Fewer wealthy Americans are using mutual funds, and among those investors who continue to use these investment products, allocations are down significantly.
And as traditional mutual funds lose steam, exchange-traded funds continue to gain popularity and proportional share of retail investor assets, according to a study by Cogent Research.
As this trend continues, the Cambridge, Mass., company said that Vanguard leads other providers in investor impressions across both product categories.
The Cogent report, which is based on a survey of 4,000 investors with at least $100,000 in investable asset, said that 75% of of investors owned mutual funds as of October. This is down from 78% a year earlier and nineteen percentage points below the 94% of investors who owned at least one mutual fund in October 2006.
Meanwhile, within the same four-year period, the proportion of investors who report owning ETFs has increased 57%, from 7% to 11%.
Despite the decline in use over the past year, the proportion of assets current mutual fund owners allocate to these products remained stead, but, since 2006, the average allocation investors make to mutual funds has eroded significantly, down from 53% to 44%.
During that time, the average ETF allocation increased 45%, from 11% to 16%.
“These numbers reflect a dramatic shift in preference among investors for both mutual funds and ETFs,” said John Meunier, a principal at Cogent. “And while it’s impossible to know exactly how things will play out, it’s clear that a major realignment is underway.”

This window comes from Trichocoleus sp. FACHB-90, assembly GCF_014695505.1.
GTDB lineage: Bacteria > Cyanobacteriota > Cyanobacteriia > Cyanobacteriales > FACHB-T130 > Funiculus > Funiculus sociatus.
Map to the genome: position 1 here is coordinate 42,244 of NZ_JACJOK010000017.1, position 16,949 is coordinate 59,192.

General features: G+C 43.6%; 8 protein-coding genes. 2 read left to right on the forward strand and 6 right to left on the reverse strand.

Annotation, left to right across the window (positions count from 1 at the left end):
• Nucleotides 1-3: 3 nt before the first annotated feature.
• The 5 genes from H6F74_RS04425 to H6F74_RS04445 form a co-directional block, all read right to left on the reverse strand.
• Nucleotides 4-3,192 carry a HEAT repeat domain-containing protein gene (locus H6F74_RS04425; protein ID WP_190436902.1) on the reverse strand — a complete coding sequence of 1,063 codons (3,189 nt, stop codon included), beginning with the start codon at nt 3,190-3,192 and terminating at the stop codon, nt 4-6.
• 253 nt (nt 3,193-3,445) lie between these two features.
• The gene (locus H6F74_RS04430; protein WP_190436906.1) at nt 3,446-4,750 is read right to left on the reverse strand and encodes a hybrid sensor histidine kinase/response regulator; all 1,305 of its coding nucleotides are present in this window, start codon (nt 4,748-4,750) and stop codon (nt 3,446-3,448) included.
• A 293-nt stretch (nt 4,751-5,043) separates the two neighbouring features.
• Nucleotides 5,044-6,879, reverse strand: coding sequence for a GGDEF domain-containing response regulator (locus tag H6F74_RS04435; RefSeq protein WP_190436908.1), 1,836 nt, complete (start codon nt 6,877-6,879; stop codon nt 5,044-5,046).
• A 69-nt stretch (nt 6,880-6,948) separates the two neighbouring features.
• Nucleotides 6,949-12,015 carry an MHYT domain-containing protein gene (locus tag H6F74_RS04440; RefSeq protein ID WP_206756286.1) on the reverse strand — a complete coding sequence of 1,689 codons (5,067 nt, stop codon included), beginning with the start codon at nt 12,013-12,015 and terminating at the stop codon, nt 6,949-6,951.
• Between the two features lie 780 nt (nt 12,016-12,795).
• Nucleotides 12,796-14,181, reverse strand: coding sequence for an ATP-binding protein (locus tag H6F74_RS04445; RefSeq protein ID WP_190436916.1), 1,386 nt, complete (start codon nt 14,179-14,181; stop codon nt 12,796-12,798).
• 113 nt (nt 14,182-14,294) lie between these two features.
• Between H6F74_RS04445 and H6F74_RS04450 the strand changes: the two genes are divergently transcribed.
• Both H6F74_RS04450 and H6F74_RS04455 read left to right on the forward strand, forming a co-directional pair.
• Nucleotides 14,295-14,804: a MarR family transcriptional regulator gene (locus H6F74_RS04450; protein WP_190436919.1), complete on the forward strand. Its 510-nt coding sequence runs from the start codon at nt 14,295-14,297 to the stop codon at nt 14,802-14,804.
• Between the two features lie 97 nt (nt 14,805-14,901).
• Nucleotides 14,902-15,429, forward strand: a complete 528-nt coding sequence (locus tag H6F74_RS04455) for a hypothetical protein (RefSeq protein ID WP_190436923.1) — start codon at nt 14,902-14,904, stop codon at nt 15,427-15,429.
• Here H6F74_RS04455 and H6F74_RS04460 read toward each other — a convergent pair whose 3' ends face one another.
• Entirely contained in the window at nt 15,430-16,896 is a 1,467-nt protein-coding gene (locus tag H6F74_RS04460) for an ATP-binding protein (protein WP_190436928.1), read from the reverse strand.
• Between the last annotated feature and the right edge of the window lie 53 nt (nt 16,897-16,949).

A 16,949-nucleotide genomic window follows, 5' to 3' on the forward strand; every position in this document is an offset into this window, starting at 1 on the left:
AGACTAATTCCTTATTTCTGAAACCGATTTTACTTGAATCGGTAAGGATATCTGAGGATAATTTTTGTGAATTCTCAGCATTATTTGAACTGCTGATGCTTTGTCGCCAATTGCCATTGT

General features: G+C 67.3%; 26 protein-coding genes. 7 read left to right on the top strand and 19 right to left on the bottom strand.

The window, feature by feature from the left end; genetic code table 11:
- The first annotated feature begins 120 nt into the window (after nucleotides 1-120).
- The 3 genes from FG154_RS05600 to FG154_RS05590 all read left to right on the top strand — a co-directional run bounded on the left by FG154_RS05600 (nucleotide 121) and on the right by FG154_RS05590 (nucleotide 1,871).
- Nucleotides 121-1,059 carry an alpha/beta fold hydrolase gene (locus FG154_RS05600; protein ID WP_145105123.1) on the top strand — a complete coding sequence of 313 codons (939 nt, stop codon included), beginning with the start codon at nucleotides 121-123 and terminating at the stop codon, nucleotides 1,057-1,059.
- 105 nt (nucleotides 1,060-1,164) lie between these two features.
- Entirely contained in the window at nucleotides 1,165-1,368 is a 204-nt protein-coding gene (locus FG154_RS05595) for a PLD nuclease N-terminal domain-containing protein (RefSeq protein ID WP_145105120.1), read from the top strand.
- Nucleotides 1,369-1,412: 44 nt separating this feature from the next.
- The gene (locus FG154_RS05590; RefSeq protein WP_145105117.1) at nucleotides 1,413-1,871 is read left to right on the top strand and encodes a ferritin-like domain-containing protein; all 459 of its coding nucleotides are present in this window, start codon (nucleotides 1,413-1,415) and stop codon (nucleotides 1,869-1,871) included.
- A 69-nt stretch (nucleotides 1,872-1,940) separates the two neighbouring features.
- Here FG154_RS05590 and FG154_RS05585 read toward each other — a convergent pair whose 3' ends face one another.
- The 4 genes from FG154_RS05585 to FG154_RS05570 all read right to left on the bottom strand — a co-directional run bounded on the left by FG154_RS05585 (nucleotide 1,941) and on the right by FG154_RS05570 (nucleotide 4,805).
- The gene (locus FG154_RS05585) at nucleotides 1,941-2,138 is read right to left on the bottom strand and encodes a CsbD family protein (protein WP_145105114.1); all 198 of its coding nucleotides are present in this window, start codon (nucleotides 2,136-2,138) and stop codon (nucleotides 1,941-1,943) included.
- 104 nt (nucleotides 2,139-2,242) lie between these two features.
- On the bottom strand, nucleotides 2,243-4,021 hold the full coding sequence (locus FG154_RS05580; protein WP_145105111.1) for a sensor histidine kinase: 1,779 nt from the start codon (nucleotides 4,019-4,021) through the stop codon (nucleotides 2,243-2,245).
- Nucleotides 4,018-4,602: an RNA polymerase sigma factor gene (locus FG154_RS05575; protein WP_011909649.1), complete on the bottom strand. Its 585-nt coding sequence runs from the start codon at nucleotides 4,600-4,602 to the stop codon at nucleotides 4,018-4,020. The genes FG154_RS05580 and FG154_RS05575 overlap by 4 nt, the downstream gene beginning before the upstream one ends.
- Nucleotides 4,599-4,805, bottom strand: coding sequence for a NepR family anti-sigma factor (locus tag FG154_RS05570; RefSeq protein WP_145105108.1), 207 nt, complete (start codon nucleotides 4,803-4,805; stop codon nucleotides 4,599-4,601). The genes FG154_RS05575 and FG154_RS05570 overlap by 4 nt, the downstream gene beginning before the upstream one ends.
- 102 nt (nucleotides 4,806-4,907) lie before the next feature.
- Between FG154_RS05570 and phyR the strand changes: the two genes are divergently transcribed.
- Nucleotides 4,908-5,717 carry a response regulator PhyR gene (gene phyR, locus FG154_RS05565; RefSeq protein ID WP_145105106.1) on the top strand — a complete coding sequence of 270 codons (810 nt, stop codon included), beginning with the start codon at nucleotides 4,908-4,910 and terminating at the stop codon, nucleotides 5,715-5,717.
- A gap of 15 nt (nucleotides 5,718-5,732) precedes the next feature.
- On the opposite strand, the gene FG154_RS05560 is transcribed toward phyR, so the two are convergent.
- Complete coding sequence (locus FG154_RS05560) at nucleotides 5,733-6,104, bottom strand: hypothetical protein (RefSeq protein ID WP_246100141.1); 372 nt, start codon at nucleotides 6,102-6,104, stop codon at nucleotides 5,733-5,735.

According to Meunier, “Traditional mutual fund providers are fighting tooth and nail for a shrinking piece of real estate, while established ETF providers face a different challenge; fending off a rush of new providers in a rapidly expanding marketplace.”
Despite the erosion in share, some mutual fund providers remain top-of-mind for investors. Vanguard leads in investor favorability in both mutual funds and ETFs. According to Cogent, half of all investors that know Vanguard have strong positive impressions of the firm as both an ETF (52%) and mutual fund (50%) provider.
Vanguard’s strongest competition on this measure among mutual fund providers comes from Riversource (47%), Fidelity Investments (44%) and American Funds (40%). Among ETF providers, iShares (46%), PowerShares (43%), Claymore/Guggenheim (43%), PIMCO (42%), and Charles Schwab (40%) all resonate favorably with at least four in ten investors familiar with each brand.
“These investor favorability scores not only reflect the strong positive net flows earned last year by Vanguard in both the mutual fund and ETF categories,” Meunier said. “More importantly, they suggest the company’s momentum is very likely to continue in 2011.”